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Report of the Observer Panel for the U.S.-Japan Earthquake Policy Symposium risk assessment and emergency management for mega-cities. Improve: real-time earthquake monitoring and warning, probabilistic forecasting, and earthquake hazard mapping. techniques for hazard, damage, and risk assessments for buildings, structures, and lifeline systems. earthquake loss estimation models to stimulate preparedness and mitigation actions and facilitate emergency response following earthquakes. public policies and mechanisms to assess critical facilities, public works, and utilities for earthquake vulnerability and to strengthen their seismic resistance. The participants, acknowledging the achievements of this Symposium, concluded that: a second Earthquake Policy Symposium will be held. a ''U.S.-Japan High Level Forum for Earthquake Emergency Management Policy Cooperation'' will be established, acknowledging the importance of continuing cooperation after the second Symposium. a working group will be formed, to be co-chaired by FEMA and NLA, to provide a mechanism to promote and encourage implementation of the conclusions and recommendations of this Symposium.

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Report of the Observer Panel for the U.S.-Japan Earthquake Policy Symposium The working group led by FEMA/NLA will: monitor and coordinate activities coming out of this Symposium, and report on their status at the second Symposium. promote and develop proposals for cooperative projects to be presented for consideration at second symposium. develop and report the modality, terms of reference, and other details of the High-Level Forum at the Second Symposium. The participants concluded that they will explore implementation of collaborative efforts resulting from this Symposium in cooperation with the new U.S./Japan Earthquake Disaster Mitigation Partnership, the Pan-Pacific Natural Disaster Watch Network, and other natural disaster programs. The participants will explore the possibility of pursuing wider cooperation through several means, including, but not limited to, conduct of joint workshops on topics of mutual interest; exchange of policy-level officials and technical experts on a short-term basis; perform joint research to improve knowledge; exchange of scientific and engineering equipment to perform experiments; and exchange of policy, program and technical information that will bring into realization improved earthquake preparedness, response, recovery, and mitigation. Information and data derived from the cooperative activities will be made available to the public. Dissemination of the information and data will be executed through media including but not limited to publications, talks, electronic means such as E-mail and the World Wide Web, and other information processes customarily used by the participating organizations. The Symposium participants will continue to contribute to the International Decade for Natural Disaster Reduction (IDNDR) by such means as exchanging relevant proceedings of joint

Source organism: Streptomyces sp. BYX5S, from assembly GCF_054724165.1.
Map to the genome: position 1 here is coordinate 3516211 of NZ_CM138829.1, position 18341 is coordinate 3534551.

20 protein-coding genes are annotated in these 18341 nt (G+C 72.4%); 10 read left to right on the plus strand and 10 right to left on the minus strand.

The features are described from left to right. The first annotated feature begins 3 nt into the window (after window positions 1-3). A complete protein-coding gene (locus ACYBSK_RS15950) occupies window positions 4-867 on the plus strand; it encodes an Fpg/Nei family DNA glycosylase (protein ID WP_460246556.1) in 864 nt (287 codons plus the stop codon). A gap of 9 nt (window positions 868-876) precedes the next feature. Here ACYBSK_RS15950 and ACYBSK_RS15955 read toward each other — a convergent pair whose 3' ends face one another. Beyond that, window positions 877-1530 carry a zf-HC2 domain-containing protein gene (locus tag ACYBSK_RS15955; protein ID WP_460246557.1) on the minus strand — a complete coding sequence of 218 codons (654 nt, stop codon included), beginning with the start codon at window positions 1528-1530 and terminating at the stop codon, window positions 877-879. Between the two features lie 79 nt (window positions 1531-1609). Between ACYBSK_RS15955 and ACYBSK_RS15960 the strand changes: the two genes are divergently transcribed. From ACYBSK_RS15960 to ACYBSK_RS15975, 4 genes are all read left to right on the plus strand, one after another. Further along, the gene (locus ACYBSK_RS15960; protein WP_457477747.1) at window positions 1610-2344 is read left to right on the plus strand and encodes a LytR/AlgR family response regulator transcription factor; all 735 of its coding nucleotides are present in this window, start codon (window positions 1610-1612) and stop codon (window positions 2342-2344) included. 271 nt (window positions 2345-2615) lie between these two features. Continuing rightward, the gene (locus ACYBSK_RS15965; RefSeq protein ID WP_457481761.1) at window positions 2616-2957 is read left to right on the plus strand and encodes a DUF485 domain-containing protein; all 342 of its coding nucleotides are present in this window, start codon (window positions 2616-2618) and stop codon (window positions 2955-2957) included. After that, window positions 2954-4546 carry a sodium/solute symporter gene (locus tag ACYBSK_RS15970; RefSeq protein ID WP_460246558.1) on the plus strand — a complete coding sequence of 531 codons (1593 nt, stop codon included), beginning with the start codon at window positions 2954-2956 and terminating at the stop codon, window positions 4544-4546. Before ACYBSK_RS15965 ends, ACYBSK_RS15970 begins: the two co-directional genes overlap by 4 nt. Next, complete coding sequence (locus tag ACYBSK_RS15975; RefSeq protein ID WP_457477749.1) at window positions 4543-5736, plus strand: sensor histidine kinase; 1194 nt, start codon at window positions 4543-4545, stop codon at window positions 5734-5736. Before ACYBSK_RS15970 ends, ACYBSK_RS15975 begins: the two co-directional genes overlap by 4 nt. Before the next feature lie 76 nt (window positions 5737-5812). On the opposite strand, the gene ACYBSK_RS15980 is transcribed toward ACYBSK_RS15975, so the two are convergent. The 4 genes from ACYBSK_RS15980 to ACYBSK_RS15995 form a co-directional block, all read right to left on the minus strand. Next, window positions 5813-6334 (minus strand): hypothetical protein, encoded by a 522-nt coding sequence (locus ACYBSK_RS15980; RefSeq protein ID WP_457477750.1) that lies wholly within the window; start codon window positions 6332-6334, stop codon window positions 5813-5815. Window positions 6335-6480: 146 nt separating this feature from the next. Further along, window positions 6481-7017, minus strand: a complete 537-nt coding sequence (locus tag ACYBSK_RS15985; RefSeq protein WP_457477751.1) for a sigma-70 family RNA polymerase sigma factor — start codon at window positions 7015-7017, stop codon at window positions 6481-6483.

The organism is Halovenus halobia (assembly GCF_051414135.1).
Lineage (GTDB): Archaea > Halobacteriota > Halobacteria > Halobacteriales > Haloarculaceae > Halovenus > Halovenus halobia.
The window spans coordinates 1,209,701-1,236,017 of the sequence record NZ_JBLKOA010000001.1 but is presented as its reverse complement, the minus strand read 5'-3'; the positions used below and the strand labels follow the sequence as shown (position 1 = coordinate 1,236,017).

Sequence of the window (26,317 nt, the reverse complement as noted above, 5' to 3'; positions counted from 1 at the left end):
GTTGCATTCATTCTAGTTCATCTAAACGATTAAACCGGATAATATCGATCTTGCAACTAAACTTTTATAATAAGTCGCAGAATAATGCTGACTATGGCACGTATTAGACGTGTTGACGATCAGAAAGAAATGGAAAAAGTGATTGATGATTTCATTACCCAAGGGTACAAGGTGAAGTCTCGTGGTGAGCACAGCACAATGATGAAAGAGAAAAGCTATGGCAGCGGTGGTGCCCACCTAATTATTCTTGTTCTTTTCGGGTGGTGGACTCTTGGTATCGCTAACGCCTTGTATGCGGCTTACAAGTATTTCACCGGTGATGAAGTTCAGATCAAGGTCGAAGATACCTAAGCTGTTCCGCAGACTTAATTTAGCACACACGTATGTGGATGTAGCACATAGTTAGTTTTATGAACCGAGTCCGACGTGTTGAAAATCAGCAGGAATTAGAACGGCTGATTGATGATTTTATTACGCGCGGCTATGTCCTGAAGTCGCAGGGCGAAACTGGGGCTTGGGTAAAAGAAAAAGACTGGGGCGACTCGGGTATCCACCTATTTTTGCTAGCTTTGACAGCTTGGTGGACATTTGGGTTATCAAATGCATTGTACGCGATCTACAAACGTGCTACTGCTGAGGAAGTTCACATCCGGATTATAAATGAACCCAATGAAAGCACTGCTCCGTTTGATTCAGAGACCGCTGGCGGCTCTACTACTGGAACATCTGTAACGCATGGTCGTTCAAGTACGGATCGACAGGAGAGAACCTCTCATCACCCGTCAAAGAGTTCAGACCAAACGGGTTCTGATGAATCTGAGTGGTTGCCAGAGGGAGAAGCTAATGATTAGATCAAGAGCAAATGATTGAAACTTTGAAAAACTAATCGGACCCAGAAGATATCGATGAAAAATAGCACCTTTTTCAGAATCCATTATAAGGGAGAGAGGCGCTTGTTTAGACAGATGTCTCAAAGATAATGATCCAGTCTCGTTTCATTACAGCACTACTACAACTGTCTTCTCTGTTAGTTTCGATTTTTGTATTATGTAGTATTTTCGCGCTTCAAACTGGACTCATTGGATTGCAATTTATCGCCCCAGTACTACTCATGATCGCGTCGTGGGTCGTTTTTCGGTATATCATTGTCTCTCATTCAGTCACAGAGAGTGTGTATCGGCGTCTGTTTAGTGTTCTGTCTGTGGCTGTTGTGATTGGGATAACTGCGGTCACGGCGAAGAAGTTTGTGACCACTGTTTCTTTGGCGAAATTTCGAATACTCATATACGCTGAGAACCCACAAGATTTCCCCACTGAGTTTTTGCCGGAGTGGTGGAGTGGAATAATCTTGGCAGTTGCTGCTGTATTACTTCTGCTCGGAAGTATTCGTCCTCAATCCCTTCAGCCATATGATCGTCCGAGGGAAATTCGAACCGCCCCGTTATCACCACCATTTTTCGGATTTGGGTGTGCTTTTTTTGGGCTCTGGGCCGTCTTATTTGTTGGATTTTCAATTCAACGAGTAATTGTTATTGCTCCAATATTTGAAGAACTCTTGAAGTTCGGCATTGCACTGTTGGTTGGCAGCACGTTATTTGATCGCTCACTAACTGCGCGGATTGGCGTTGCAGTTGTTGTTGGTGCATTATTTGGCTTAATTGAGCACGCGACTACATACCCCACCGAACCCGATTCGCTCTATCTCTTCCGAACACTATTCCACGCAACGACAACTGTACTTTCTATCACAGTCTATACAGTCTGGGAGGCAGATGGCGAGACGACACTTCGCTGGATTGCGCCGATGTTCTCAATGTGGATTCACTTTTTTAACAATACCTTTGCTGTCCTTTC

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Report of the Observer Panel for the U.S.-Japan Earthquake Policy Symposium meetings with their respective National Committees for the IDNDR. Consistent with the objectives of the Common Agenda, it is important that the report of and achievements resulting from the Symposium be shared with all countries vulnerable to earthquakes. The Second U.S.-Japan Earthquake Policy Symposium will be held in Japan in 1997. The specific program and itinerary will be proposed by the Japan-side Chair with concurrence of the U.S.-side Chair.